In order to keep internal and external expectations the same, create external advertising messages that address both external audiences and internal stakeholders. By taking out ads in notable publications, you can address your company message to the world and to your workers in one shot. It’s encouraged to form all your external messages with the same tonality you would write your internal publication messages.
Branding communication can be more fun than just a newsletter or advertising. Think about linking internal and external branding in more creative ways outside of copy. For instance, at Nike, senior executives have created new titles for themselves to incorporate themselves better into their brand’s culture. Being an executive in title is important, but being a “Corporate Storyteller” is more serving to your brand’s identity. Instead of focusing primarily on financial success, executives now make it their job to reflect stories centered around their trademarked slogan, “Just Do It.”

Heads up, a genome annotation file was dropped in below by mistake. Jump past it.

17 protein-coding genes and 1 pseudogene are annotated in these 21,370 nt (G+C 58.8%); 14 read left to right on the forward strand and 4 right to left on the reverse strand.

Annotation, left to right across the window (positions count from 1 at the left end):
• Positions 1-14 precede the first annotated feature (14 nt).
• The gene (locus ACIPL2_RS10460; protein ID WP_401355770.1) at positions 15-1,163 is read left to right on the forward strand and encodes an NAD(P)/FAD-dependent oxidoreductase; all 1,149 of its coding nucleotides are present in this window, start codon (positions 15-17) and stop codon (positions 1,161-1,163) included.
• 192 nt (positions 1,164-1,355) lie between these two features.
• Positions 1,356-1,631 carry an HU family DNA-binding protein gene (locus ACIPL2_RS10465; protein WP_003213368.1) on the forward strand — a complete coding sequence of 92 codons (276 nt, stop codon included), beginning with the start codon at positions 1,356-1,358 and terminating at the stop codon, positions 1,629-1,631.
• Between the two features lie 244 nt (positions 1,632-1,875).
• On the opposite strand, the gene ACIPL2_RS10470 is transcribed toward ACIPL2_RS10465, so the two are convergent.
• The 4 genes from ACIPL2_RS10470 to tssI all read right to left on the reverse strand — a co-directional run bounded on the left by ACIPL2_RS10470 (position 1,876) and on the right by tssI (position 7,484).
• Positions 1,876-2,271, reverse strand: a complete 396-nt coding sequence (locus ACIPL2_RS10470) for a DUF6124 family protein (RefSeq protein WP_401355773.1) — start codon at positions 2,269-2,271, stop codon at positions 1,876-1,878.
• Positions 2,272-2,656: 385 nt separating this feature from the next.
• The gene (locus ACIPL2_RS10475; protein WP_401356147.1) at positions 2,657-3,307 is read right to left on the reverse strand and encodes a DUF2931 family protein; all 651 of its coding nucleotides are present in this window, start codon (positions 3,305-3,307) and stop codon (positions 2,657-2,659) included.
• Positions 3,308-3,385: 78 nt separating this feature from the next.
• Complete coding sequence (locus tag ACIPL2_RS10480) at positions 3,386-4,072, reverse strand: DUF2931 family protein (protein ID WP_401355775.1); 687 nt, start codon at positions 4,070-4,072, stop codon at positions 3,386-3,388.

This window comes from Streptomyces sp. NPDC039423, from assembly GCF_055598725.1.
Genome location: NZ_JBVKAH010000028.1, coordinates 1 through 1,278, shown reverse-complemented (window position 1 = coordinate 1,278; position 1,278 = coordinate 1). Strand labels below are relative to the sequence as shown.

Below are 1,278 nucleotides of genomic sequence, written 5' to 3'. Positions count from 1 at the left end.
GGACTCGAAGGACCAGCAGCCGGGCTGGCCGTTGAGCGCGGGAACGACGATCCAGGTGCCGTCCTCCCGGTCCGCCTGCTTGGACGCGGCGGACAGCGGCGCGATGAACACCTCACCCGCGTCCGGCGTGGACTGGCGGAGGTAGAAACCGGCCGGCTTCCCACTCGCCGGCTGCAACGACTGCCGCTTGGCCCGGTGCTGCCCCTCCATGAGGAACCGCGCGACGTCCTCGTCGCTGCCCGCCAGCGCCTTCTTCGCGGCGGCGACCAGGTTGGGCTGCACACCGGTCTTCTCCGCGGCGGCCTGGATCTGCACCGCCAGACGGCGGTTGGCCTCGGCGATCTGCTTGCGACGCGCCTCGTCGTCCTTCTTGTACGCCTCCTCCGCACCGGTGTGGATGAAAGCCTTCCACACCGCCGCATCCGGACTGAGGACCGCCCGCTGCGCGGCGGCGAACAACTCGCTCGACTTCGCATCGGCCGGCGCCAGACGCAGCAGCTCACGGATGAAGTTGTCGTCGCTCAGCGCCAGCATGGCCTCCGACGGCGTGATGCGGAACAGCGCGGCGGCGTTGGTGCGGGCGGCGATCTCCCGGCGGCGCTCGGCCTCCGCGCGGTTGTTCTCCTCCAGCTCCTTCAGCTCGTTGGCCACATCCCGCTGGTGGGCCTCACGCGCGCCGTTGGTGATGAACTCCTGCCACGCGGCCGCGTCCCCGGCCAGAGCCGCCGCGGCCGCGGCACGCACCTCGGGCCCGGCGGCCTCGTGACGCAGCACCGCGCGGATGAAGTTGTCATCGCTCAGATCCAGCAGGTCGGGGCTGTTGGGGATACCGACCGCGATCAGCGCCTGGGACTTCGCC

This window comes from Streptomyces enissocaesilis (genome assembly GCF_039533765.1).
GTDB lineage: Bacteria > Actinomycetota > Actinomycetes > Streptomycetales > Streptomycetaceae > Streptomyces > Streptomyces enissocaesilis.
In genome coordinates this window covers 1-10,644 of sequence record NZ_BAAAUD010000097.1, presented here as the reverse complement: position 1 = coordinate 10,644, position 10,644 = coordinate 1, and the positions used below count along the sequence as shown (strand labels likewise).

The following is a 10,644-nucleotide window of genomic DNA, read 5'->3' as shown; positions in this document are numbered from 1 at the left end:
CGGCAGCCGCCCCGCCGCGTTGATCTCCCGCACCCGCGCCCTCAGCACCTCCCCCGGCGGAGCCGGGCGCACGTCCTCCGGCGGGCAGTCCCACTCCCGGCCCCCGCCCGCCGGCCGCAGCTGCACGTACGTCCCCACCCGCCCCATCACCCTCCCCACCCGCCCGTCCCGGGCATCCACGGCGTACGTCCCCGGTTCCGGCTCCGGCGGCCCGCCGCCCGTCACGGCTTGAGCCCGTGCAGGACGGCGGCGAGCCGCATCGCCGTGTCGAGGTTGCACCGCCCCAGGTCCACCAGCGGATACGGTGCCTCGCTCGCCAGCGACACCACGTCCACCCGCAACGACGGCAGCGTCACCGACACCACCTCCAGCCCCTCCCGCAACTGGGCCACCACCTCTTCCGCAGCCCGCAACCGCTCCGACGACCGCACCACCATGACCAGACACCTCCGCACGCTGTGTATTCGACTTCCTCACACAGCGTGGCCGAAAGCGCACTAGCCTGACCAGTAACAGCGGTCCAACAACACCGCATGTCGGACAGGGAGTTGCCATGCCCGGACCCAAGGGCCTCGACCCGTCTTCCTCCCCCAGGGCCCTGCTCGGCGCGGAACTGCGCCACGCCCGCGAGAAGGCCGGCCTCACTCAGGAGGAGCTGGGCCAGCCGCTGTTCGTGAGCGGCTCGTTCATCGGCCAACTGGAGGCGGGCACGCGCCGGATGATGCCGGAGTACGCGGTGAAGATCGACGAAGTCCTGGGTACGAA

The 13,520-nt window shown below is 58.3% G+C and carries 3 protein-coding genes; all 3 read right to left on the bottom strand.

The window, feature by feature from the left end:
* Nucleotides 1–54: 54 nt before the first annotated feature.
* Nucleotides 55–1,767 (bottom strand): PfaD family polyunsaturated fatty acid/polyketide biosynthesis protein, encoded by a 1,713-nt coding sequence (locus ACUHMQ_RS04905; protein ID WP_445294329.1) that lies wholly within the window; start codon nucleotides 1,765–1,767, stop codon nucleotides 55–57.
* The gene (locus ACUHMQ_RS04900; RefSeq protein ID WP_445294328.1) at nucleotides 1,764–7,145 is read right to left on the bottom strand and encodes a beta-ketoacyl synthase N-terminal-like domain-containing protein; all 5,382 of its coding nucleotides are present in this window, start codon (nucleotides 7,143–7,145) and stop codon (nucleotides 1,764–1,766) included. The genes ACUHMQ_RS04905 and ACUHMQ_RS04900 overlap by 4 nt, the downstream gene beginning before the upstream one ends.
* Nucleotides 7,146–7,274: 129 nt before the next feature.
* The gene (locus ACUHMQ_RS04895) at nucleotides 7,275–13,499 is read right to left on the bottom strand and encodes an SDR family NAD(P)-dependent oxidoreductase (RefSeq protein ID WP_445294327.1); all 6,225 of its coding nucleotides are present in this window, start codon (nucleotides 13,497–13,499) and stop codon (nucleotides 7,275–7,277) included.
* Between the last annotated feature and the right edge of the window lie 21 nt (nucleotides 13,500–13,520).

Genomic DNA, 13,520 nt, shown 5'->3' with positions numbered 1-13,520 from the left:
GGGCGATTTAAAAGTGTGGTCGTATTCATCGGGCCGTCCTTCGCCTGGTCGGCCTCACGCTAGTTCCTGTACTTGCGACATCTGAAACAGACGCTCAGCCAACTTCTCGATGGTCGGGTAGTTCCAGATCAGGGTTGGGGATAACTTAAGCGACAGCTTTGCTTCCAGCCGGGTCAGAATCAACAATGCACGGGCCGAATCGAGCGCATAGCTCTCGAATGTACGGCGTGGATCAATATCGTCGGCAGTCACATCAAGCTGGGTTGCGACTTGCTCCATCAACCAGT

The only difference you should have between internal and external communications are promises. Keep your external promises ahead of internal capabilities, just by a margin. This will give your employees incentive to meet those promises given out.
Consistency can give your customers clear expectations and your employees something to work toward. Only when there’s consistency, can the brand be effectively communicated to potential clients.
Re-invest in Your Brand
One of the best things about establishing your business’ values with internal branding is giving your employees the opportunity to feel excited about what the business is doing. Reiterating your company’s purpose and fundamental values reminds your staff why they’re there and how they’re helping people.